Intuition and Insight
The Oxford English dictionary defines the word Intuition as: The ability to understand something instinctively, without the need for conscious reasoning.
And in the Britannica Webster dictionary as: Something known or understood at once, without an effort of the mind.
Scientific research has shown us that only 20% of the brain's grey matter is dedicated to conscious thought, the rest is focused on our non- conscious thoughts.
“The conscious mind may be compared to a fountain playing in the sun and falling back into the great subterranean pool of subconscious from which it rises.”- Sigmund Freud.
Have you ever had a feeling about someone, perhaps that you can't trust them, or perhaps a sudden feeling that you need to get out of a situation and you do not have a rational explanation as to why? This is your intuition speaking to you. It is up to you whether you ignore this, or take action based on information from your unconscious mind. Many people don't trust their instinct, their gut feeling and so ignore these intuitive feelings and instead rely completely on their rational conscious mind. In the decision making process, the ideal is to combine intuition and the logical mind.
The definition of insight is:
The capacity to gain an accurate and deep understanding of someone or something.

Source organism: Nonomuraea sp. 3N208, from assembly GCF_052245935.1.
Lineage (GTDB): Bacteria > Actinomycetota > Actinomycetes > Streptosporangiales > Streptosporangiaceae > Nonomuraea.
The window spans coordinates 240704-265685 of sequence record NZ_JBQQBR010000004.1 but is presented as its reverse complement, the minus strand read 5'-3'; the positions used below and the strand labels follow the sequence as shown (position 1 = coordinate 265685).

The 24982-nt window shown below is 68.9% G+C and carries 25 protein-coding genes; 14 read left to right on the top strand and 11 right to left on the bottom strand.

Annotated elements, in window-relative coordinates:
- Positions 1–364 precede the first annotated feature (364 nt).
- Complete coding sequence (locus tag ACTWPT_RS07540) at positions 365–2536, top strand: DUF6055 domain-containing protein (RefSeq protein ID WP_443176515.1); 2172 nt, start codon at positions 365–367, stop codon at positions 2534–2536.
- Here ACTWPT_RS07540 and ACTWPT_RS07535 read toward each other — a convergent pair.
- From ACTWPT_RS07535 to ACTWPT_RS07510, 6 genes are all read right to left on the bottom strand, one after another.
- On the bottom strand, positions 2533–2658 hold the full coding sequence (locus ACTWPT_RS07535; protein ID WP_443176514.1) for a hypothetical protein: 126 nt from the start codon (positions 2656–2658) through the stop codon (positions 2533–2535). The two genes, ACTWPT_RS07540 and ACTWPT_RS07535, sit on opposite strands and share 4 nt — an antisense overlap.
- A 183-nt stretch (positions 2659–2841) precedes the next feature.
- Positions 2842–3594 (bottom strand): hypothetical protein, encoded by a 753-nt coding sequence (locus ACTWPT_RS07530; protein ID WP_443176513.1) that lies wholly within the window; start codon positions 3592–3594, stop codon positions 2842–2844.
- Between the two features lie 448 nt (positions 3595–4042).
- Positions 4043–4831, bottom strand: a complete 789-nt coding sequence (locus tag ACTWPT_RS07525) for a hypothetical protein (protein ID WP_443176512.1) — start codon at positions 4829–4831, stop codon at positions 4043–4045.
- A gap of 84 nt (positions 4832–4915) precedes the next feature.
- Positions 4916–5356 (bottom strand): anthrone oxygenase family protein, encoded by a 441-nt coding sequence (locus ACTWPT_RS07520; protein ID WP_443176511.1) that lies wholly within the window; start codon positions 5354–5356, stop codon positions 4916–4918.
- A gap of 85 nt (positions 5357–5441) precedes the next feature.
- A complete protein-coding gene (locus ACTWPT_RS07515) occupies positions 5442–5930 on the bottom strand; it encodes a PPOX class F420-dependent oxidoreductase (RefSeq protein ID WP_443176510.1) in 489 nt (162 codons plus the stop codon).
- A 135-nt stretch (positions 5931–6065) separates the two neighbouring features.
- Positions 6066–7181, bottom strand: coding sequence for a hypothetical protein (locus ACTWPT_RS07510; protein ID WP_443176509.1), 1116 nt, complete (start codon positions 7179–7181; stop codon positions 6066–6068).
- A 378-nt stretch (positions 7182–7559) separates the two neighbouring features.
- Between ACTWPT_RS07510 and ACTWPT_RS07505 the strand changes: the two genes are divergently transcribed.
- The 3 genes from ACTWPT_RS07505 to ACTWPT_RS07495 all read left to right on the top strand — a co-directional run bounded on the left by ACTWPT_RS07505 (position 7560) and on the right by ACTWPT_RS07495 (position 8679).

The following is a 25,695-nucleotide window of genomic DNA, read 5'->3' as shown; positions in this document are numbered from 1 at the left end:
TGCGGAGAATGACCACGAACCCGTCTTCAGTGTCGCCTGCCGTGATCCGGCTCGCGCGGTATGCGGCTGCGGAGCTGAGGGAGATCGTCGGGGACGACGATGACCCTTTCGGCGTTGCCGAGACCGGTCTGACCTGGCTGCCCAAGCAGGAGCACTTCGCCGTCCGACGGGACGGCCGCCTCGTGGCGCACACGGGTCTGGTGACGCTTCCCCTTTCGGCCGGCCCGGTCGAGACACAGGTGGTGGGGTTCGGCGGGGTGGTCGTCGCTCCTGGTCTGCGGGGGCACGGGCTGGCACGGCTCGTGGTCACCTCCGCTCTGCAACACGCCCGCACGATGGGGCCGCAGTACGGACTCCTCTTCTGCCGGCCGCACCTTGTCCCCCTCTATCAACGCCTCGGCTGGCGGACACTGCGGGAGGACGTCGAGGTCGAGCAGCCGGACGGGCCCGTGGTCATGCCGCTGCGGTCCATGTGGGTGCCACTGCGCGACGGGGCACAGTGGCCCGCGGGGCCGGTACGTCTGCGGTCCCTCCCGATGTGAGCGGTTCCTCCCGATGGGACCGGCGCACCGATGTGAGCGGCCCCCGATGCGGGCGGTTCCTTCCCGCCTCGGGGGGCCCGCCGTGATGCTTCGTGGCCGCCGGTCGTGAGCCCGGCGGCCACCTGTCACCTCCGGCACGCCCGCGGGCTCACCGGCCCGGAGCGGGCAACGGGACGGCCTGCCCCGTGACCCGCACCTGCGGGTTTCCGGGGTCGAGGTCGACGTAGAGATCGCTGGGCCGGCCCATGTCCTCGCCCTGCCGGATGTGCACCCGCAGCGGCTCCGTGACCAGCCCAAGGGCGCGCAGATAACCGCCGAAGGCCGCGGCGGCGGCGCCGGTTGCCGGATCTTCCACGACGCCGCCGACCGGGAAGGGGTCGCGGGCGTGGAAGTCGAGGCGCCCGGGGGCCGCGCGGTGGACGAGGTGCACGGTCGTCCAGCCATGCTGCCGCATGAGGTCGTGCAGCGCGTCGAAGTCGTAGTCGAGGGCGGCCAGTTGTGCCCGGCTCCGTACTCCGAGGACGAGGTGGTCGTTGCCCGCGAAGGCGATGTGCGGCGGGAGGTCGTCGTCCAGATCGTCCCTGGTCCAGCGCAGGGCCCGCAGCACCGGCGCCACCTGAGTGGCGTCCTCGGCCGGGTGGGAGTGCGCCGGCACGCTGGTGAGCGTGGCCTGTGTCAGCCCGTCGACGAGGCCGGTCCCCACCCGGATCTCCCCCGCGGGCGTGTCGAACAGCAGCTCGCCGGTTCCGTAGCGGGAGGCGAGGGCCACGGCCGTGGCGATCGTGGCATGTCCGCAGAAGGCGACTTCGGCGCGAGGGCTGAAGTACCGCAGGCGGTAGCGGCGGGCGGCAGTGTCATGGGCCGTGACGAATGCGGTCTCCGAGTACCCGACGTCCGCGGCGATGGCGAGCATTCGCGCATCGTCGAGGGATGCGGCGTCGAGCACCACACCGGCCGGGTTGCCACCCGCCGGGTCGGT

An instance of apprehending the true nature of a thing, especially through intuitive understanding.
How mindfulness can encourage intuition
In mindfulness practice, we observe our thoughts and allow them simply to come and to go. By doing this we dis-identify from our thoughts as we avoid dwelling on them. This enables us to break away from previous habitual thought patterns and preconceived ideas about people or situations. This opens a creative door and leaves room for intuition to emerge. As the intuitive thoughts arise, we observe equally the intuitive thoughts or feelings and the logical thoughts, placing no more importance on either one.
What distinguishes insight from intuition is, (as the definition of insight states) 'understanding the nature of things'. This knowing is beyond thought and is not something which can be accessed by the conscious mind. Mindfulness is not a state of mind in which one intellectualizes thought, so in a sense it is also 'beyond thought'. To become intuitive you have to focus on your five senses plus your feelings, rather than your thoughts. The mind is usually too distracted by other thoughts to be able to receive the guidance of intuition.
By using mindfulness in your everyday life or in formal meditation, in each moment there is a possibility of both intuition and insight, which can be a wonderful asset when trying to make a difficult business decision as well as in personal relationships,creative inspiration, even at the cutting edge of science. Being open to our intuitive feelings can help point us in the right direction and give us confidence when we need it. It is a fantastic source of help and power if we can allow it to flow into our lives.
Einstein is a good example of how intuition can be used to achieve great things:
“When I examine myself and my methods of thought, I come close to the conclusion that the gift of imagination has meant more to me than any talent for absorbing absolute knowledge.....all great achievements of science must start from intuitive knowledge. I believe in intuition and inspiration......At times I feel certain I am right while not knowing the reason.”